Pride hides itself in many ways. We have all been guilty of it at one point or another, but how do we deal with it? Here we see the obvious selfish desire of the two brothers, and the prideful zeal that led them to approach Jesus with an attitude of entitlement.  “We want you to do anything we ask!” This attitude is far from the humility of “Lord if you are willing” that Jesus responds to in the gospels. James and John had forgotten they were chosen by Jesus through grace, they were not deserving of him. None of us are       (1 Corinthians 15:10).  Sometimes, after a long walk with the Lord we lose sight of what he has done and focus on “our” work and success. This attitude will quickly turn into desire for elevation and status as it did for James and John.  Example:  After a job promotion we are above the lowly work we once did before.  We deserve children or parents who are the best and we settle for nothing less. We deserve top-notch things and respect because we are so awesome!  The reality is that same pride, if not kept in check, will make its way into our spiritual life as well.

What are your prayer life motives? Do you consider your request, by asking first “Lord if you are willing?” How often do you ask God to search your heart?  Do you humbly look at your situation with the eyes of eternal purpose? We read in James 4:3 about selfish motives in our prayer life and the results of them.

Christ’s Reaction Mark 10:38-40, 2 Timothy 3:12

“Can you drink the cup I drink?” said Jesus. These guys couldn’t even grasp the “cup” that Jesus spoke of.  Jesus then prophesied about how James would be the first to lose his life for the sake of the gospel at the hand of Herod (Acts 12:1-2), and John would be delivered into the hands of his enemies. They would later understand what that cup meant.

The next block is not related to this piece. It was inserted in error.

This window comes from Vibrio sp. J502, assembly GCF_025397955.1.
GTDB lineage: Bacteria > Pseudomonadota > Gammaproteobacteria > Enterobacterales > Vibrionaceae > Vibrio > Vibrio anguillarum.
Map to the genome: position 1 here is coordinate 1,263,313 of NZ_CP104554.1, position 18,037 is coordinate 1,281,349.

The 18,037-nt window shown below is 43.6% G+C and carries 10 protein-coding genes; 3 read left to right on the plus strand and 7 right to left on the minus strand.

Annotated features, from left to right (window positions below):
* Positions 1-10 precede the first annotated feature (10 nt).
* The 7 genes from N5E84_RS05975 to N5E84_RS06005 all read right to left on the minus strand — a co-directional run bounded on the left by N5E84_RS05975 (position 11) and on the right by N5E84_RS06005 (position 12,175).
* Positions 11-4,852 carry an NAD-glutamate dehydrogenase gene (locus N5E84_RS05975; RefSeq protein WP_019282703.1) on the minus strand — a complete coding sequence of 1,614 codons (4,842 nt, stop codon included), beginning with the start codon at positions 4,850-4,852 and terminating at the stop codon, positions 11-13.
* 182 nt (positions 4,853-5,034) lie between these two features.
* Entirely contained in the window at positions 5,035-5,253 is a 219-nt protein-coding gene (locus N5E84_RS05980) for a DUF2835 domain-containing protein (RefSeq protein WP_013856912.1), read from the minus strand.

2 Timothy 3:12   Humility should be the trait of a follower of Christ. Humility comes with trials and pride is humbled by persecution. Our desire should be to lift up Christ and others and to decrease self. The disciples, however, became more selfish and proud as Jesus’ time drew near.  It is interesting how they worried more for themselves than for Jesus. We can be like this too. So often when a loved one passes it is we who are angry, thinking of ourselves more than the one who is ill or gone home.

 Pride Mark 10:41-45, Proverbs 13:10, Acts 2:44-47

Pride causes division and bitterness.  Mark 10:41 – It caused division and anger among the disciples.  It was a sin for John and James to make such a proud request, however the     disciples were angered for their own pride. “Who do they think they are!” attitude.  Jesus addressed them all on humility and their desires for glory.  We must realize that we may not be the zealous proud type but we can still be proudly quiet or spiteful just the same.  Mark 10:42-45   We, as Christ illustrates, should be motivated by grace, humility, and service.  We should look for opportunities to serve, not be served. “The last shall be first and the first shall be last.” It is humility that brings growth and unity – Acts 2: 44-47   When the church serves one another in humility, the Lord enables growth.

Jesus heals the humble believer  Mark 10: 46-52

In contrast to the disciples the blind man Bartimaeus cried out “Jesus! Have mercy on me!” Let us approach Jesus with humility, realizing that any good thing comes by the grace of God. Let us seek his mercy so that we too can serve, heal, teach, and love the way he did.  Lord, make us a unified church of humble servants called to your purpose. Amen